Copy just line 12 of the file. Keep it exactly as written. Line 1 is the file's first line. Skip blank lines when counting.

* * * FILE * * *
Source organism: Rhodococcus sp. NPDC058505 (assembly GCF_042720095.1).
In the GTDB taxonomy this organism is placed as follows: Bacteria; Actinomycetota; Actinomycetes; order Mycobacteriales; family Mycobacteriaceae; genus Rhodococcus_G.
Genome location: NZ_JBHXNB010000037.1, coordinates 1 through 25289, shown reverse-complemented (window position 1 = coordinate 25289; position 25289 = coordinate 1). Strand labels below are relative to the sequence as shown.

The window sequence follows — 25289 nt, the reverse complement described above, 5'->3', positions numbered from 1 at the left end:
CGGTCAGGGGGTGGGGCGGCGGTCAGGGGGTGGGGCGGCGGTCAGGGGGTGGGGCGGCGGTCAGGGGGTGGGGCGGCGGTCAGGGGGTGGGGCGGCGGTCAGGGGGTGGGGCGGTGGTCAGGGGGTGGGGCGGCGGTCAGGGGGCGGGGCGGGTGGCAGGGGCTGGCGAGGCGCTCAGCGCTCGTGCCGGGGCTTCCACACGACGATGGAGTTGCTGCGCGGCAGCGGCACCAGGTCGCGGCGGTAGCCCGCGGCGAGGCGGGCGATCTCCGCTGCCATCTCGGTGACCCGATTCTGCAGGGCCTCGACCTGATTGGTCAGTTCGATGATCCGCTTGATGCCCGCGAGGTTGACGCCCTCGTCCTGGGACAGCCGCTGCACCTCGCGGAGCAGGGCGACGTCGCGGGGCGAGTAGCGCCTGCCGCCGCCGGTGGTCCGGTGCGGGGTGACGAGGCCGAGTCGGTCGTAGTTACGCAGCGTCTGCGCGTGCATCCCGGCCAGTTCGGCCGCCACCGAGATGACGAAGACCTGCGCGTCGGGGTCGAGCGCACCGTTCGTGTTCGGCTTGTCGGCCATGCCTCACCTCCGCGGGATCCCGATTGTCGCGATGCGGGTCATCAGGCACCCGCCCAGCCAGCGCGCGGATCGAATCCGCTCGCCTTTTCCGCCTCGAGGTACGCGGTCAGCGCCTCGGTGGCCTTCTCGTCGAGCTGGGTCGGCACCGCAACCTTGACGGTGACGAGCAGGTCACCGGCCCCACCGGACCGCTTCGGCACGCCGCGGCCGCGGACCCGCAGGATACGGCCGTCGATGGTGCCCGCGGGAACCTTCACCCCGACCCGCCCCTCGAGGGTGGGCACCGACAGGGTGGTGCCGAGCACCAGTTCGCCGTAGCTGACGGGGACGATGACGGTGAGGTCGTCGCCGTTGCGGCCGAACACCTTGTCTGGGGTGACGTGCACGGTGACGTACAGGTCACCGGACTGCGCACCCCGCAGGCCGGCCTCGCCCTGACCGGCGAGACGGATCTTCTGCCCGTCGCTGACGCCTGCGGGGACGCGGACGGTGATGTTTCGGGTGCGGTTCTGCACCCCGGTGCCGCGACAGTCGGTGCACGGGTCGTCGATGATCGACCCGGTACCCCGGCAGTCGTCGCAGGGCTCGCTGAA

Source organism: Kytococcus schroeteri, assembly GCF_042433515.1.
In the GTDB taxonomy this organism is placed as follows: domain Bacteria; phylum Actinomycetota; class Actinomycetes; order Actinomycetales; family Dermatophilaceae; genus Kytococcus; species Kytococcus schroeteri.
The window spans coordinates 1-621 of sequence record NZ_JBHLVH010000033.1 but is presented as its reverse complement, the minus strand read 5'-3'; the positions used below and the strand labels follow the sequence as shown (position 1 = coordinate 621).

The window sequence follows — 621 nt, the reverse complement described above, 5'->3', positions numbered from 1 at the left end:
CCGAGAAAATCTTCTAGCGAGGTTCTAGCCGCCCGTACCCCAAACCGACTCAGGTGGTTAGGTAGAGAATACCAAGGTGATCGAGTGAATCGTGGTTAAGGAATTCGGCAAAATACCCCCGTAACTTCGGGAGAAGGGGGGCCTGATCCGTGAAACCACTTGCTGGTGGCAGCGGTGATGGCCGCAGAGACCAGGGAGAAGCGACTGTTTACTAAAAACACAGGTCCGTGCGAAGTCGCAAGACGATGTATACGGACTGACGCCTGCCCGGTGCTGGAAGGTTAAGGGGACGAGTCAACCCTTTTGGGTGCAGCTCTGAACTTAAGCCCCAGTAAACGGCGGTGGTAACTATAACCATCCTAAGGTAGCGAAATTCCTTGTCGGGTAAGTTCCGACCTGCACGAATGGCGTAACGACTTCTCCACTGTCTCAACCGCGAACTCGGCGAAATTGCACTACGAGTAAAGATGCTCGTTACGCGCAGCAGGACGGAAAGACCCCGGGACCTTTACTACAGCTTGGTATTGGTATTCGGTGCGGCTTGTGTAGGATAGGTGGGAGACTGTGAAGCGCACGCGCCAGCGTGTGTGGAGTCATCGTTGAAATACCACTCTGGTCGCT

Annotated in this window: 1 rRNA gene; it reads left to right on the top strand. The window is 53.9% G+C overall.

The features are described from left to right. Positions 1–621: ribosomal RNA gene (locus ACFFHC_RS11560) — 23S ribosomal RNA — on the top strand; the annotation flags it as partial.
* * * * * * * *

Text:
The features are described from left to right. Positions 1–621: ribosomal RNA gene (locus ACFFHC_RS11560) — 23S ribosomal RNA — on the top strand; the annotation flags it as partial.